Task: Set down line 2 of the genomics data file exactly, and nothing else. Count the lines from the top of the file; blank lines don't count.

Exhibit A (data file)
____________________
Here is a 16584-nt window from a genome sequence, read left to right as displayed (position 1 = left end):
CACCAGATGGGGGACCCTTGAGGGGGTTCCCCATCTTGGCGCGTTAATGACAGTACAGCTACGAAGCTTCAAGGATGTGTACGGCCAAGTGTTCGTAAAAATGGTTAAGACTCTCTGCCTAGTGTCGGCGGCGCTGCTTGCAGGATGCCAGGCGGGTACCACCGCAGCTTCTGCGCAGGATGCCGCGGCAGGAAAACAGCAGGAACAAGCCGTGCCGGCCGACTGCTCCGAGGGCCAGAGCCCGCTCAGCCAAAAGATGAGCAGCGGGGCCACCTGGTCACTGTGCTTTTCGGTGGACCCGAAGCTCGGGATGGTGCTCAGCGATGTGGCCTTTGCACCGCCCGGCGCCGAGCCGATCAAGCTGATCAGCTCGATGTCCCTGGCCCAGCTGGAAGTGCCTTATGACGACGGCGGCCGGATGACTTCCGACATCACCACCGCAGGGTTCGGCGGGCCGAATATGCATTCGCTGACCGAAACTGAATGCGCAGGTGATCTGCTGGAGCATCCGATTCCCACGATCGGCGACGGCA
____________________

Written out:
CACCAGATGGGGGACCCTTGAGGGGGTTCCCCATCTTGGCGCGTTAATGACAGTACAGCTACGAAGCTTCAAGGATGTGTACGGCCAAGTGTTCGTAAAAATGGTTAAGACTCTCTGCCTAGTGTCGGCGGCGCTGCTTGCAGGATGCCAGGCGGGTACCACCGCAGCTTCTGCGCAGGATGCCGCGGCAGGAAAACAGCAGGAACAAGCCGTGCCGGCCGACTGCTCCGAGGGCCAGAGCCCGCTCAGCCAAAAGATGAGCAGCGGGGCCACCTGGTCACTGTGCTTTTCGGTGGACCCGAAGCTCGGGATGGTGCTCAGCGATGTGGCCTTTGCACCGCCCGGCGCCGAGCCGATCAAGCTGATCAGCTCGATGTCCCTGGCCCAGCTGGAAGTGCCTTATGACGACGGCGGCCGGATGACTTCCGACATCACCACCGCAGGGTTCGGCGGGCCGAATATGCATTCGCTGACCGAAACTGAATGCGCAGGTGATCTGCTGGAGCATCCGATTCCCACGATCGGCGACGGCA